On your first visit, a complete health history will be taken to provide us with a broad understanding of your individual needs. Your dentist may take an x-ray of your teeth. An x-ray can be invaluable for ascertaining the current landscape of your jaw, for example the position of any wisdom teeth, and for diagnosing any issues that may otherwise go unnoticed.
At every check-up, your Sevenoaks dentist will perform a comprehensive examination of your mouth, teeth and gums. They will examine the health of the soft tissue in your mouth (cheeks and tongue), test your gums for any signs of gum disease and remove any plaque or harmful tartar. As well as teeth cleaning and oral health analysis, your Eustace Dental & Implant Clinic dentist will also offer mouth cancer screening and offer advice and guidance on continued and improved dental care.
The visible part of your tooth, above the gumline is called the ‘crown’. Below the gum, fixing the tooth to the jaw, is the ‘root’ of your tooth. The root canal system is a network that fills a central hollow area inside the tooth and down to the roots. Root canals are filled with loose connective tissue called ‘dental pulp’ and they are responsible for nourishing and hydrating the tooth, as well as reacting to hot and cold.
When an infection takes hold, it is this pulp which becomes inflamed, which is why it may be painful to eat or drink. Eventually a bacterial infection will cause the pulp to die. It is important to see your dentist if you are experiencing toothache, as the infection will not go away of its own accord and antibiotics cannot be used to treat a root canal infection.
If left untreated, a deep infection can spread through the whole root canal system of your tooth. In this case, the pain may subside, as the infection will have removed all of the pulp.
Root canal treatment removes all of the infection from the tooth, before sealing the tooth to protect the damaged nerve and restore you back to good oral health. Endodontic treatment is always carried out by a specialist clinician and an anaesthetic is used to keep you comfortable through the process.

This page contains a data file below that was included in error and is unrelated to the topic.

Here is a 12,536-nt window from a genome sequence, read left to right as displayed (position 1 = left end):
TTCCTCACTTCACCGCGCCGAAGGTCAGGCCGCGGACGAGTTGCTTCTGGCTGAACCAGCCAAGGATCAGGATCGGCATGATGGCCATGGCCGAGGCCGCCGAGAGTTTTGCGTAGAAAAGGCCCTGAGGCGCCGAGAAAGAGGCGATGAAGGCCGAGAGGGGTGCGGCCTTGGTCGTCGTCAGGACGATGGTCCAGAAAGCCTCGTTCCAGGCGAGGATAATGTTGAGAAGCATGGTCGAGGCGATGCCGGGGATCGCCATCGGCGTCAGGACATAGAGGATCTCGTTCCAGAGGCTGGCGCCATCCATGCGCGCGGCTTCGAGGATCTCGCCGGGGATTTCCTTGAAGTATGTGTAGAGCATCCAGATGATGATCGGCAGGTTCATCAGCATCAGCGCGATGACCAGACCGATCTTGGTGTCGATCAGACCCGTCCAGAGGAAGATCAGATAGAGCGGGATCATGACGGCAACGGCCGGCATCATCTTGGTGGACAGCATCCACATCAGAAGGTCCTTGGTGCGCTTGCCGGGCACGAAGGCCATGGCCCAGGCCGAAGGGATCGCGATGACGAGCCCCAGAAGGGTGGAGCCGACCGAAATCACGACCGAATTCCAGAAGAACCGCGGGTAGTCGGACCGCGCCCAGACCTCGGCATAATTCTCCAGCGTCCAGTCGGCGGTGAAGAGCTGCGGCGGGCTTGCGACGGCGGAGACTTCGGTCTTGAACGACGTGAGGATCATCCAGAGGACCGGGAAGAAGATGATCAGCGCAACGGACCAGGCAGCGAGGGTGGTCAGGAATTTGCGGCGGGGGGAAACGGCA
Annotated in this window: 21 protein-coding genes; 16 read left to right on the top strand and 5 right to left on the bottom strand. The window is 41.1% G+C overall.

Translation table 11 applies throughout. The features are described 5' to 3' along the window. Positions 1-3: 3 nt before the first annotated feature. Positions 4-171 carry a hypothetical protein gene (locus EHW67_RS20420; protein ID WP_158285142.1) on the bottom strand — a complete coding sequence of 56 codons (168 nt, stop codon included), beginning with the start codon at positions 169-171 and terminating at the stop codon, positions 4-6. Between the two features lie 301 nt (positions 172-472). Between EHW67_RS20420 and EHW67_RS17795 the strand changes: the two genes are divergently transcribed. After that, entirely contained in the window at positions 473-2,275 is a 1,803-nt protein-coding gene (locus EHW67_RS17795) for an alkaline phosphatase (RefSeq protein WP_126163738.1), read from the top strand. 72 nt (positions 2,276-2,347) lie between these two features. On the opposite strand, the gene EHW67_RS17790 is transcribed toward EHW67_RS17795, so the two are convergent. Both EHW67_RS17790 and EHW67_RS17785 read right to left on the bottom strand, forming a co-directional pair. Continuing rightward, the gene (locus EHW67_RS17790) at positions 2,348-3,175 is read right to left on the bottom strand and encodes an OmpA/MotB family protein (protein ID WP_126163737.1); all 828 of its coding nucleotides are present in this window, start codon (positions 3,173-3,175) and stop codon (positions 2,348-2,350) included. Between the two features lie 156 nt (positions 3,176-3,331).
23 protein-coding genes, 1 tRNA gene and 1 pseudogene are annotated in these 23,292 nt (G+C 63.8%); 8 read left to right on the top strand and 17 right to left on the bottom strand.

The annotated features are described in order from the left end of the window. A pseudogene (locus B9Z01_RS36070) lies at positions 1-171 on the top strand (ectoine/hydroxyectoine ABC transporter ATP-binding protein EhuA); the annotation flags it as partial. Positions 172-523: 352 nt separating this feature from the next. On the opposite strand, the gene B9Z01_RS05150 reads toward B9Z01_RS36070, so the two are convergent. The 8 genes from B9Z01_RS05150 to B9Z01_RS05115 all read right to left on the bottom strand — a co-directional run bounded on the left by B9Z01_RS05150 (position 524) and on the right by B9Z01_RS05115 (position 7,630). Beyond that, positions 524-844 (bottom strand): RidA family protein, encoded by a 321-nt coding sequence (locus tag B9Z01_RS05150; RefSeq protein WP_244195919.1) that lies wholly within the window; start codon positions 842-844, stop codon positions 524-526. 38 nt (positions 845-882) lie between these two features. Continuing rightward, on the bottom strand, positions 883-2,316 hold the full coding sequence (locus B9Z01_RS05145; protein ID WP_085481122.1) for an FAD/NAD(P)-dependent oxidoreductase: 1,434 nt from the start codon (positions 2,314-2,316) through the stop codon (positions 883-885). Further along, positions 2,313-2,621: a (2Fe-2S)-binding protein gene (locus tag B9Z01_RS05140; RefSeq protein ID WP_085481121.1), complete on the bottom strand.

When you first come into your local Sevenoaks practice, we will take an x-ray to assess the status of the infection. Then a local anaesthesia is administered to the area and a piece of rubber material called a ‘rubber dam’ is placed around the tooth the keep it dry and accessible throughout the procedure. Once you are fully anaesthetised, your dentist will use specially designed tools to remove the infected tissue. Once it is clear, a rubber compound is used to fill the tooth where the root canal tissue previously was. This is usually finished with a temporary filling. This is the completed stage of your first visit to Eustace Dental & Implant Clinic. Following this, we create a custom made crown to fit your tooth and this is fitted at your second visit.
Root canal treatment can be avoided by practicing good dental care. Regular visits to your Sevenoaks practice for check-ups mean that your dentist is in a good position to pick up on any problems you may not have noticed. They will check any current fillings or crowns for damage or cracks. By treating issues in the early stages you avoid infections and further complications that would ultimately lead to endodontic treatment.